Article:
1433 East 33rd Street
Cleveland, Ohio 44114
Historical Name: Saint Josaphat Parish Church
Architect: Unknown; A. F. Wasielewski Co. Contractor
Design Consultant: Frank Piccirillo, City of Cleveland Storefront Renovation Program
Construction Dates: 1915
Date of Closure: 1998
Date of Reuse: 2005
In 2002, Alenka Banco and Nick Tadic purchased St. Josaphat and rehabbed it as a community center focused on the arts with a hall for social events, concerts and weddings; an art gallery and studio-workshop spaces. The rectory and convent have been taken over, respectively, by Banco and Tadic for their businesses. They both had grown up in this area and approached the Cleveland Catholic Diocese about acquiring the building when it became available. When acquired, the building was badly deteriorated. A new roof, including fascia, gutters and downspouts; exterior repairs and resurfacing of the concrete front steps; replacement of the front doors and hardware, new landscaping, lighting and a parking area were essential initial projects, along with a new boiler, toilet rooms and window insulation. The water damaged ceiling was repaired and repainted, woodwork repaired and the maple wood floors refinished. The challenge was to reuse a sacred landmark in a marginal, inner-city neighborhood as a viable commercial and arts center.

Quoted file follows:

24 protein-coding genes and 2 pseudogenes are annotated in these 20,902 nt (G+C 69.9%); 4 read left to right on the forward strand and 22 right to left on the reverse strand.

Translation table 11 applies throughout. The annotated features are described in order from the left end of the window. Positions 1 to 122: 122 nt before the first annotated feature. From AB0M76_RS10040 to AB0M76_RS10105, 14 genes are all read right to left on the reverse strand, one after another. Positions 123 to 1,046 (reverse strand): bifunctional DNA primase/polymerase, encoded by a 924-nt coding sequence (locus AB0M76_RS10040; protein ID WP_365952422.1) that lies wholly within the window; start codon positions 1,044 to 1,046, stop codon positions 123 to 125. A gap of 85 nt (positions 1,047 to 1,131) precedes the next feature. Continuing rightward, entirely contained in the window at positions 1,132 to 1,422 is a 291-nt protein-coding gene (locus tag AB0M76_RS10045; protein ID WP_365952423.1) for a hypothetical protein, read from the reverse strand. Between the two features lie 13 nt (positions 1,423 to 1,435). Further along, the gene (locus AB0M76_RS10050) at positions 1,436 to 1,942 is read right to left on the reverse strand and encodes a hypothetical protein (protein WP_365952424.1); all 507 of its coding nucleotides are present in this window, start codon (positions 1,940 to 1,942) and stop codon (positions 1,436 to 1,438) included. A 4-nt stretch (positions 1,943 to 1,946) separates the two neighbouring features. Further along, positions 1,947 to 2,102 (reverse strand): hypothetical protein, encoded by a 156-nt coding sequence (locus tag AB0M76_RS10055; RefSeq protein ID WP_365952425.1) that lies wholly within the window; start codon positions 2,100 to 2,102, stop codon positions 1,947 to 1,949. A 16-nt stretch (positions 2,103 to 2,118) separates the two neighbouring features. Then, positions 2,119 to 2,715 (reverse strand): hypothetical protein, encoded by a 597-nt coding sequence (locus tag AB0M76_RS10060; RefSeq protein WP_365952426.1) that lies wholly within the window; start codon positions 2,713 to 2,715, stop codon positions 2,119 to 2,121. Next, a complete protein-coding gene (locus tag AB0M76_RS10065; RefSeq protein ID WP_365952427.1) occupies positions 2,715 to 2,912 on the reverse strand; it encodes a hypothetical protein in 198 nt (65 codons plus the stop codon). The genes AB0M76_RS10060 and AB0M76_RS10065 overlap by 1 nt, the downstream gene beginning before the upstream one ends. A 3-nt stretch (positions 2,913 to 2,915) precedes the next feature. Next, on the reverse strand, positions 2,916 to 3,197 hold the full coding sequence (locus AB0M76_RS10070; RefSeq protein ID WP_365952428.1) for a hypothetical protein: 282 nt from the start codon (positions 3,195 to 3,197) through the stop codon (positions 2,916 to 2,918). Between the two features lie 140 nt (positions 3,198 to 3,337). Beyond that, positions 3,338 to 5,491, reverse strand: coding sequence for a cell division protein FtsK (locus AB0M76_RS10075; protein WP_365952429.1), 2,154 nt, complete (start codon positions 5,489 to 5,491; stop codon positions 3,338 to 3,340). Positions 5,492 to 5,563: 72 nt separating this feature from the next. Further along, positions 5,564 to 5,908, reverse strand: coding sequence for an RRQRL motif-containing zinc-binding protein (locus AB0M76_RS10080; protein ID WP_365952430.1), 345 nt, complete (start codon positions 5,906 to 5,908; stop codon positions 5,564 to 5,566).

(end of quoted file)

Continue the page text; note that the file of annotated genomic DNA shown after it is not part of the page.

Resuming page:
Funding for the complex was accomplished with the help of the diocese, which provided a lease-purchase contract for $185,000. The diocese holds 75% of the mortgage. This relieved the buyers of the need for a bank loan to buy the property and has allowed them to focus on the estimated $500,000 needed for rehabilitation. Josaphat Arts Hall / Convivium 33 Gallery has transformed an abandoned eyesore into a center of activity that draws customers from throughout the Northeast Ohio region and has returned a sense of pride to the neighborhood.
The Saint Josaphat Parish dates its origins to 1908, serving a growing number of Polish immigrants in the St. Clair –Superior neighborhood of central Cleveland. The church was constructed in 1915 and two adjacent buildings, a rectory and a convent, provided support for the local community’s spiritual needs. A wind storm in 1938 caused serious damage which strained the parish finances. In the post-WWII years, the neighborhood saw a significant out-migration as more and more residents left for the suburbs. In 1998 it was closed and desanctified. It remained vacant for the next several years, its fabric continuing to deteriorate.